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the second and third parameters define the max and min of the return (output) array. What the data should be normalized. In your example, it would be 0 and 255. –  joe_coolish Mar 21 '11 at 21:34
Oh, you want them to be normally distributed. I misunderstood the question. My mistake. –  T.K. Mar 21 '11 at 21:36
Yes, I was unclear :) Sometimes the data won't extend all the way from -1 to 1, so I want to use the data's min and max to define the starting range. And I also want to go back and forth (I know there will be percision lose if I convert to int. The final method will be from `double[]` to `double[]`) so I want to define a distributed max and min, for extensibility :) –  joe_coolish Mar 21 '11 at 21:41
`-1*127+128 = 1` so your result is really 1..255 –  Imre L Mar 21 '11 at 21:43
@joe_coolish I edited my answer - I think this will work towards what you wanted. Sorry about the confusion. –  T.K. Mar 21 '11 at 21:46

Assuming a strictly linear transformation and that you want `dataMin` to map to `min` and `dataMax` to map to `max`:

``````double dataRange = dataMax - dataMin;
int newRange = max - min;

double pct = (data[i] - dataMin) / dataRange;

int newValue = Math.Round(min + (pct * newRange));
``````

That can certainly be optimized, but it shows the basic idea. Basically, you figure out the position (as a percentage) of the value in the original range and then map that percentage to the target range.

Note that if `dataMin` is -0.5 and `dataMax` is 0.5, this might not produce the results that you're looking for because -0.5 will map to 0 and 0.5 will map to 255. If you want things to map exactly as stated, you'll have to define the source range as well.

As an aside, there's no particular reason to sort the items just to get the min and max. You can write:

``````double dataMax = data.Max();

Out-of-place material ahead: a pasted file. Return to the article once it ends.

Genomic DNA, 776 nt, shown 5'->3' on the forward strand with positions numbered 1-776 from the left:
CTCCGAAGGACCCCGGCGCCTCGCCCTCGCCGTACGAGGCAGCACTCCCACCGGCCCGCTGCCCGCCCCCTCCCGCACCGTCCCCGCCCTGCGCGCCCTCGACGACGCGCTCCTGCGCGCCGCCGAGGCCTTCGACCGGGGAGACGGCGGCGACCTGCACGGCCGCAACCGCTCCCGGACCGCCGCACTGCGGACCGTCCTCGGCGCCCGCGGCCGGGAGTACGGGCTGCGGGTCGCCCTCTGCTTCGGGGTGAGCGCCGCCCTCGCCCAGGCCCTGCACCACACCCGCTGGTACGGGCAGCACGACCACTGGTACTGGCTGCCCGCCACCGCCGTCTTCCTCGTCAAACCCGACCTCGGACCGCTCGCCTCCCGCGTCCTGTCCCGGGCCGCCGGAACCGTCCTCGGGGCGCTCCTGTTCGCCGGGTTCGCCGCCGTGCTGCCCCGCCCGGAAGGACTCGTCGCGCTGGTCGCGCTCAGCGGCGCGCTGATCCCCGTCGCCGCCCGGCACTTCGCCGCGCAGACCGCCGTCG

double dataMin = data.Min();
``````
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To be able to normalize your array which in this example acts a vector mathematically you need to define what length the vector is in (how many dimensions). It's not really clear from the example if you want to normalize the entire array taking all elements in the array into account. If so then you calculate the dot product of the array, store the dot products square root as the length of the array. then you divide every term with that length to normalize the array to a length of 1.0.

In the case above you did not actually describe a normalization of the data but a conversion. To solve that you could use something like the following:

``````private static double[] convertToScale(double[] data, double oldMin, double oldMax,double min, double max)
{
double oldDiff = 0 - oldMin;
double oldScale = oldMax - oldMin;
double diff = 0 - min;
double scale = max - min;
int[] ret = new double[data.Length];

for (int i = 0; i < data.Length; i++)
{
double scaledFromZeroToOne = (oldDiff+data[i])/oldScale; // Normalization here [0,1]
double value = (scaledFromZeroToOne*scale)-diff;
ret[i] = value;
}

return ret;
}
``````

This function i believe would solve the problem described above. You can call it like following row:

``````double[] result = convertToScale(input,-1.0,1.0,0,255);
``````

And then cast everything to int if you'd rather have the values represented as ints.

Hope it helps.